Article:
Off the beaten path: Somerville


Before teaching, Somerville spent 20 years in the restaurant industry.

Armaan Rashid and Anumita Jain

U.S. history teacher Mr. Johann Somerville’s first teaching experience — as a TA in college — inspired him to pursue a career in education.

“I was nervous,” he says. “I sat down and I was literally sweating, they were asking me questions, I’m just anxiety all over the board, and about 10 minutes in it just kind of all clicked and at the end I had maybe five or six kids come up and say ‘thank you. That was so helpful, we now all have a direction’ and after the test, I want to say a good 20 or 30 of them came up and said, ‘you put us in the right position, thank you so much,’ and just the rush that I got from it, that fueled every ounce of what I do.”

This was back in 2006, just before the financial crisis of the late 2000s. After seeing nearly three-quarters of his colleagues receive pink slips while working as a long-term substitute teacher in West Sacramento, he decided to go back to the restaurant industry to stay afloat, at least for the time being.

His career in dining began when he was 16, at Little Caesar’s in San Ramon. After briefly attending college, he dropped out at 19 and started to work at two different restaurants.

“I learned more in the four-to-five years in the restaurant industry because it exposes you to people at so many different points in life — people changing careers, people who didn’t put effort forth in school and where they ended up. I didn’t put a lot of effort forth in high school, when I was in it. I ended up dropping out of college at 19, working two jobs and realizing, ‘Why? I don’t want to do that.’ That’s what led me back to school.”

He then decided to take a second shot at college, studying at DVC before transferring to San Francisco State. After his gig as a substitute teacher, he helped open a new restaurant concept for Paul Fleming — the creator of P.F. Chang’s — called Paul Martin’s American Grill, a pioneer in the farm-to-table movement of the 2000s.

“We were the ones who went to the table on a nightly basis and explained everything to everybody. And then I came here — I moved back here in 2012 and started with On the Border for a minute but then I ended up at Forbes and then I was at Forbes for three years, even while I was student teaching.”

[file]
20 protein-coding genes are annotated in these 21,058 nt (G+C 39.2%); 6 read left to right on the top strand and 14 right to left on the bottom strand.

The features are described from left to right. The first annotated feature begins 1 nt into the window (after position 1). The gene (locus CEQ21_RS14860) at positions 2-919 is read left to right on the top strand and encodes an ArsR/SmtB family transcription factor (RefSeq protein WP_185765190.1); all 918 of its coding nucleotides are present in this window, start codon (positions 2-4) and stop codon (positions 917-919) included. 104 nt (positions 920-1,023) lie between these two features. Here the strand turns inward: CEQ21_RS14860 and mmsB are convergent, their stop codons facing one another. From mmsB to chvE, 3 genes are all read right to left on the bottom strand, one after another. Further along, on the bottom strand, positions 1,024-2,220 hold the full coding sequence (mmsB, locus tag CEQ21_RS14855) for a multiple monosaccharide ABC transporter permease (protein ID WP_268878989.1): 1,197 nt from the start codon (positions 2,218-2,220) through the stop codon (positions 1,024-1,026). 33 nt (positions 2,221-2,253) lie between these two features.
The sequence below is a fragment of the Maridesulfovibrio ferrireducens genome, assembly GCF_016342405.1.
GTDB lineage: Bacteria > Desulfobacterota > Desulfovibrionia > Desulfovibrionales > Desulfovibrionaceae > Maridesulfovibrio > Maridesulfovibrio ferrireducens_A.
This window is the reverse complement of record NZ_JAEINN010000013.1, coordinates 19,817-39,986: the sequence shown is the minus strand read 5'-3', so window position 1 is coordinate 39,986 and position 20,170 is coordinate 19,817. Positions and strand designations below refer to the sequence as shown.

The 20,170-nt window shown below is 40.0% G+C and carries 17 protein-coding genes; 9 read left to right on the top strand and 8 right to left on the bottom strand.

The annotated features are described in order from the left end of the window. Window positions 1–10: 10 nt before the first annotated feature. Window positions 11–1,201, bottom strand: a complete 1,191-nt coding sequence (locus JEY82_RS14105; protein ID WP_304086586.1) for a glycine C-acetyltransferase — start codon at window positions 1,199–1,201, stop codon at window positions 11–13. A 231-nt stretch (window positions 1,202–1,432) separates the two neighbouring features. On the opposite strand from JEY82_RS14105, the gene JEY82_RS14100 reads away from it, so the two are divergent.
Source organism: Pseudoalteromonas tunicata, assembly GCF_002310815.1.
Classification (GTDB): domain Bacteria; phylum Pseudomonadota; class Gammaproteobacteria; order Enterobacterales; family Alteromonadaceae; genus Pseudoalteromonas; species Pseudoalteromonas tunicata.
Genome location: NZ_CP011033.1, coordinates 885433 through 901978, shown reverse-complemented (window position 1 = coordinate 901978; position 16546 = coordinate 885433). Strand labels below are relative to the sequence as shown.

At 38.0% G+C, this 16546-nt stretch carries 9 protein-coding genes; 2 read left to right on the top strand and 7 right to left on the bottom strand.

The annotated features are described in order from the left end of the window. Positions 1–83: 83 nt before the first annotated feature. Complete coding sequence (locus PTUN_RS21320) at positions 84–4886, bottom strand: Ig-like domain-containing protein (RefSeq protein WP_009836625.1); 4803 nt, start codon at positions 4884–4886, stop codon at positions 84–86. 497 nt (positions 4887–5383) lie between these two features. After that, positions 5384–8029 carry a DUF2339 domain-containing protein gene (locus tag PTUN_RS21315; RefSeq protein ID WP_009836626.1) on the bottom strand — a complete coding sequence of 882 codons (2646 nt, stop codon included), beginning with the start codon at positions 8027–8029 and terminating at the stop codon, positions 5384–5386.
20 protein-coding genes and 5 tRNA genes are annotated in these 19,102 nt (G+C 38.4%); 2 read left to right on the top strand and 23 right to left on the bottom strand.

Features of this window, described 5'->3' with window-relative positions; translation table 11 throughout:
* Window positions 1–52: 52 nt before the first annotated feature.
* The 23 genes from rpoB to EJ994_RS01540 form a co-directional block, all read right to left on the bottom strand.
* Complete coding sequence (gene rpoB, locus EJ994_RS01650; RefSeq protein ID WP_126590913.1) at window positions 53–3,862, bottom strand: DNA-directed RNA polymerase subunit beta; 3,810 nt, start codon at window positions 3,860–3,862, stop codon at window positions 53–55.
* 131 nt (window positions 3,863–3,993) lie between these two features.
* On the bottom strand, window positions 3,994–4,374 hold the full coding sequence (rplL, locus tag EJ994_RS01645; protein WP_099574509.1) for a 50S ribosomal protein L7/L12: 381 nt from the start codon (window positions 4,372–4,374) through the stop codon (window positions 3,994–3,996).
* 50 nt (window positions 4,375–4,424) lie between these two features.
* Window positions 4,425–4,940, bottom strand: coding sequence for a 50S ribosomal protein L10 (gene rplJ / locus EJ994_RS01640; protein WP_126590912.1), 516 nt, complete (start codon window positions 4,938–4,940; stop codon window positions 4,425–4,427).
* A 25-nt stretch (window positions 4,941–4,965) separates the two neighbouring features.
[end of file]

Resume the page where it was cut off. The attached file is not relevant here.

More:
Somerville joined the staff of DV in 2015, student teaching for Mrs. Chamberlain. A year later, he got a job as a U.S. History teacher, with her encouragement. As a teacher, he hopes to shift focus towards critical reading skills.

“Information is readily available to us. As opposed to the old lecture form, which … was my first idea of teaching … now it’s [about] giving the tools that you need to break things apart. That’s really my focus this semester. It’s demonstrating the skills, and handing them the skills, and then letting them use them and then giving them feedback on if they’re accessing the information you desire — that’s what you’re looking for now.”

Librarian Mrs. Kerri Knapp, a close friend of Somerville’s, comments that “he is very thoughtful and reflective, one of the most important qualities you can have as a teacher.”

Because of Somerville’s unconventional path in life, he tries to reassure his students that straying off the beaten path is okay.

“[I want my students] to not ever feel bad that you aren’t on the same path as someone else — there’s nothing wrong with you. And if anyone’s ever making you feel like there’s something wrong with you — I mean, what’s wrong with them? Not you. There’s no blueprint to life — unfortunately, we’ve been fed a blueprint that there’s a prescribed method to achieve success, but who knows? We’re all different individuals.”

Somerville appreciates his unconventional path because he’s ended up where he always wanted to be.

“[My life today is] probably the most balanced it’s ever been. In the restaurant world it’s like, your hours are different, you’re at home and sleeping when people are at work and vice versa. It’s like I’ve reached that point where I’ve always wanted to be. I go home, I have work to do and I enjoy doing it. And I have a happy home with four roommates — [including] an awesome boxer, who got sprayed by a skunk on New Year’s. That was fun.”